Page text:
Netflix Inc.: Carl Icahn Is Selling Netflix Stock. Should You Follow?

Here's why this guru's sale shouldn't worry you too much.

Aug 26, 2014 at 1:11PM

Screen Shot

The new Netflix logo.

In 2012, famed investor Carl Icahn bought shares of Netflix (NASDAQ:NFLX) at the urging of his son, Brett. At the time, Netflix stock was worth about $58 per share. Investors who followed Icahn into the trade have been richly rewarded: the stock is up 725% since then.

But now that Icahn is selling shares, it begs the question: Is it time for you to get out, too?

A wager between father and son
A few months ago, Icahn sold 480,000 shares of Netflix. But this actually isn't the first time Icahn has shed shares. At the end of 2013, his firm sold almost 2.9 million shares -- half of its total -- for a profit of roughly $800 million.

On the face of it, that sounds like an incredible trade -- maybe one of the best ever in such a short time frame. But Brett and his business partner disagreed with the move. In fact, they so vehemently disagreed that they put an incentive plan in place where they would be rewarded if the Netflix stake continued to increase between then and 2016.

So far, the younger Icahn is winning the bet. Netflix now sits roughly 45% higher than it did when Carl made his first sale. So investors should be well aware that while Icahn continues to sell some of his shares, some of the biggest decision-makers in his fund think owning shares is still a good idea.

Screen Shot

Source: Insider Monkey via Flickr.

In fact, back in 2013, Carl himself stated that he essentially agreed with much of what his son had to say, but thought it was prudent to take some of the chips off of the table.

Digging deeper into the most recent sale
Sometime between April 1 and June 30 of this year, Icahn Enterprises (NASDAQ:IEP) sold 480,000 shares of Netflix. Overall, that sale could have been worth as much as $215 million. But if we look at the bigger picture, investors should take this move with a grain of salt.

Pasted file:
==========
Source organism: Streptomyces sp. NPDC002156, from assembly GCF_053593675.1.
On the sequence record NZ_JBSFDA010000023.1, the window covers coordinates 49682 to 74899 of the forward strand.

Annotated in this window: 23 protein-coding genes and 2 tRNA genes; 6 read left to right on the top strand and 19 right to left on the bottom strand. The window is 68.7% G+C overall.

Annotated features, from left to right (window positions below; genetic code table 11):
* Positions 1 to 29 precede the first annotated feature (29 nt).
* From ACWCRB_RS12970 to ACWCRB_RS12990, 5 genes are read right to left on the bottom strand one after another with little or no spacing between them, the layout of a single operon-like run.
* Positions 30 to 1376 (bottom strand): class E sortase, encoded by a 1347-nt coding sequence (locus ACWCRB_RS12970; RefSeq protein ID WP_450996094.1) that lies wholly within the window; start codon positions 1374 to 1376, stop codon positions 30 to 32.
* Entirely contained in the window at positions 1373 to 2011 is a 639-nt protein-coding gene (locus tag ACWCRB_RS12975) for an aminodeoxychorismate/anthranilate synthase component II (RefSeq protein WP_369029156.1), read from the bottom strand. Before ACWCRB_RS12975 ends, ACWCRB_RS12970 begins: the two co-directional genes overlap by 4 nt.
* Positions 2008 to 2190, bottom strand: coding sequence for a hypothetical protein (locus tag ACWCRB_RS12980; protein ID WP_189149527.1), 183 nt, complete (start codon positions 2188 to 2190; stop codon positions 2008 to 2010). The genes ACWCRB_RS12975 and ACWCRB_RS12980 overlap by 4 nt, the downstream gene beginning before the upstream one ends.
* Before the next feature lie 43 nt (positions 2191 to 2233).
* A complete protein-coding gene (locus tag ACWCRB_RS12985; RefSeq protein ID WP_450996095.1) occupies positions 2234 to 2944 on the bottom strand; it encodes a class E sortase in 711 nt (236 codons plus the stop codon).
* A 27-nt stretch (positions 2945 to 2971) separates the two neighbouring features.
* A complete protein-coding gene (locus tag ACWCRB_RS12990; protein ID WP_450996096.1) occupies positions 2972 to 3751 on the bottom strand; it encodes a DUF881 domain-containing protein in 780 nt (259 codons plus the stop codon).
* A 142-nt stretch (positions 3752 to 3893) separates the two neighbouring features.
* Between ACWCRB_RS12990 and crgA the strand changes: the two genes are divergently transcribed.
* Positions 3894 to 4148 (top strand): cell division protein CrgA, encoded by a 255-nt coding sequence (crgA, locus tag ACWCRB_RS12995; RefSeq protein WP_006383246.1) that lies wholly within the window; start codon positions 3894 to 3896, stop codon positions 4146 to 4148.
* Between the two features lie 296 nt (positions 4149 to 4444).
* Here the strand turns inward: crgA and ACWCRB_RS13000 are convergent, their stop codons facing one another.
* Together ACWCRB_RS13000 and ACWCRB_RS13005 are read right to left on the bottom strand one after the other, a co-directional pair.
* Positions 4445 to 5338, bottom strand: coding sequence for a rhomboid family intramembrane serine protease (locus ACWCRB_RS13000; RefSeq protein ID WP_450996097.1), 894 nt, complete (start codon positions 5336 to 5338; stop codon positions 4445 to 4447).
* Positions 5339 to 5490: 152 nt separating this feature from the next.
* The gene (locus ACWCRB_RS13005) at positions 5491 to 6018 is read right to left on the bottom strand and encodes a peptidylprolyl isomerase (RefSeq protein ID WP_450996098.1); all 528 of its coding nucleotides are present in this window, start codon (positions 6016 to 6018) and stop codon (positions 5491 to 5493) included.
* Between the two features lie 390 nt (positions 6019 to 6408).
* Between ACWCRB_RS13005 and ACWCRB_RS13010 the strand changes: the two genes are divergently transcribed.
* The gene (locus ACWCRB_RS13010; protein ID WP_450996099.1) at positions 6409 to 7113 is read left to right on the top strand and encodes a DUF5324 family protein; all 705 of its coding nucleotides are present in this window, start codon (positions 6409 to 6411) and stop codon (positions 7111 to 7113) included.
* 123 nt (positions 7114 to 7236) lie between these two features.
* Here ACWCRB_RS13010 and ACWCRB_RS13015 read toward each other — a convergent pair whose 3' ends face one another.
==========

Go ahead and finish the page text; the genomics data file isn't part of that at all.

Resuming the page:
Screen Shot

Number of shares in millions on y-axis. Source: Whale Wisdom.

As it stands right now, Icahn Enterprises still owns almost 1.8 million shares of Netflix worth close to $850 million. To put that in perspective, that's the group's 13th largest position, and it accounts for just over 2% of all holdings.

So should you sell your Netflix stock?
There's no denying that Netflix shares are expensive when using traditional metrics. While many people think the S&P 500 is overpriced as it currently sells for 20 times earnings, Netflix's valuation is downright stratospheric at over 140 times earnings (on a non-GAAP basis).

That being said, much of the company's high price tag has to do with two things. First, it is investing heavily in both original content and international expansion. The expenses for international expansion take a huge bite out of earnings, but they aren't an expense that will continue indefinitely.

The second big factor is simply the belief that Netflix will become more and more important in distributing content for years to come. That's a tough thing to forecast, but based on how the company has grown its subscriber base over the past five years, it's hard to argue that's not a possibility.

Screen Shot

All figures as of Q2 in each given year. Subscribers in millions. Total subscribers does not include domestic DVD numbers. Source: SEC filings

Netflix is certainly investment worthy, but folks should be well aware of the heavy expectations baked into the stock price before making major purchases.

Your cable company is scared of Netflix, but you can get rich